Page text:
The following paragraphs expand the critique of current economic arrangements by referring to how money and finance are out of control (in the form of the “idolatry of money and the dictatorship of an impersonal economy lacking a truly human purpose” and “financial speculation”), the existence of increasing inequality (“While the earnings of a minority are growing exponentially, so too is the gap separating the majority from the prosperity enjoyed by those happy few”), the negative effects on the natural environment (“this system, which tends to devour everything which stands in the way of increased profits, whatever is fragile, like the environment, is defenseless before the interests of a deified market, which become the only rule”), and the causes of violence (“until exclusion and inequality in society and between peoples are reversed, it will be impossible to eliminate violence,” and “This is not the case simply because inequality provokes a violent reaction from those excluded from the system, but because the socioeconomic system is unjust at its root”).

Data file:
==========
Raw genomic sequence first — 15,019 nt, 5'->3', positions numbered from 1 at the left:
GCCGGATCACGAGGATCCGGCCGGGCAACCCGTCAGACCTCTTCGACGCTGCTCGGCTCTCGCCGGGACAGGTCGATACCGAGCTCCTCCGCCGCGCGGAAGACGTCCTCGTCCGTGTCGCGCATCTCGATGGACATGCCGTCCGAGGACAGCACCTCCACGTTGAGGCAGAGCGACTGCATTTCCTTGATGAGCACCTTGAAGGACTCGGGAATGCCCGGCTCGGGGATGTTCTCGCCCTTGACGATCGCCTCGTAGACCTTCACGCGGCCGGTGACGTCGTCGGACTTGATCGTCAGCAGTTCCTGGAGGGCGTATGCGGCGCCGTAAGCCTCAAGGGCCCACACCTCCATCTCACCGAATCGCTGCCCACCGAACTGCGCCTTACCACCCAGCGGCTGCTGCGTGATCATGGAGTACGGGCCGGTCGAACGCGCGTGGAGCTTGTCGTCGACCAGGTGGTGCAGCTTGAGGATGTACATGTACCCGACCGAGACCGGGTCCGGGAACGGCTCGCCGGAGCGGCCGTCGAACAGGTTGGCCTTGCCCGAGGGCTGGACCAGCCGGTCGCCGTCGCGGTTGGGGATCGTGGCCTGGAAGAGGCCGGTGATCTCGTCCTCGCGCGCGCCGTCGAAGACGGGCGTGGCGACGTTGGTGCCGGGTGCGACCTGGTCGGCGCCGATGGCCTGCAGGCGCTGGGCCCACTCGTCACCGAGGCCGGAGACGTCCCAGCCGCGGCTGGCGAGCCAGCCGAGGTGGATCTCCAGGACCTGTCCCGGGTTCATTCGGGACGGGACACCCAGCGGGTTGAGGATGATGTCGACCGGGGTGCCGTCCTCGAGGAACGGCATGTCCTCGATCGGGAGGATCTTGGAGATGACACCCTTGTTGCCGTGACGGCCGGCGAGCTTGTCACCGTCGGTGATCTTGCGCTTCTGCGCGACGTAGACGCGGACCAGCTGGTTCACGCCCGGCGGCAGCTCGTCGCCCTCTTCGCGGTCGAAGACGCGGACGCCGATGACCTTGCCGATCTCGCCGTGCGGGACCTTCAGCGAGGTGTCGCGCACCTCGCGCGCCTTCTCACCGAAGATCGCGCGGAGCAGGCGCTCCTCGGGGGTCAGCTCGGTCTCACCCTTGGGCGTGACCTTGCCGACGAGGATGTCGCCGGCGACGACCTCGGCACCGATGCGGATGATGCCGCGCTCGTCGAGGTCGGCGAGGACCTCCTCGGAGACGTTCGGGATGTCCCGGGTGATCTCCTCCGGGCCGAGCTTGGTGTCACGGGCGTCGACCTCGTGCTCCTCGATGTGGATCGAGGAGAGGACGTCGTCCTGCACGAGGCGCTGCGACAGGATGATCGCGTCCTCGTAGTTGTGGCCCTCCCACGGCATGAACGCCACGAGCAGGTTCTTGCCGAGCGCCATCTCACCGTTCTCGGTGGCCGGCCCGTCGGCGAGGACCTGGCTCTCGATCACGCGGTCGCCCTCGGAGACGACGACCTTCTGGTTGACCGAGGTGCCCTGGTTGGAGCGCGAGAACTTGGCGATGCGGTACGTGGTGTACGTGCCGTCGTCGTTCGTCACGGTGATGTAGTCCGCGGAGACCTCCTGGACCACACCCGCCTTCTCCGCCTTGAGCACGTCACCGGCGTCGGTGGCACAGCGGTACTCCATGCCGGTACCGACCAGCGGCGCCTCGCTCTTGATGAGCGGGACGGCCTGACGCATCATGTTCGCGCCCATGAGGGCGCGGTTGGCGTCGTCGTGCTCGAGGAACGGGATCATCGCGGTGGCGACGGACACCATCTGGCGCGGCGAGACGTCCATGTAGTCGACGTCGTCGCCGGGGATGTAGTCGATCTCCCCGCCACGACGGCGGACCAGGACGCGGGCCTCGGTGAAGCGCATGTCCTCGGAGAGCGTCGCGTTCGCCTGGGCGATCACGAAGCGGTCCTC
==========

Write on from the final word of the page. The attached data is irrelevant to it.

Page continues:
Taken together, the various points comprise an honest critique of the existing set of economic arrangements and institutions of the sort we never read or hear from mainstream economists and politicians, who either ignore and seek merely to ameliorate some of the effects of the kind of economic devastation we’ve witnessed in recent years. It’s also as clear an analysis of the current context to be found anywhere, which should serve as the background for any pronouncement of where we are and what should be done.
The second major set of statements about the economy occurs in chapter 4, where Francis outlines what the “preferential option for the poor” actually means. Again, let me reproduce some paragraphs from the text: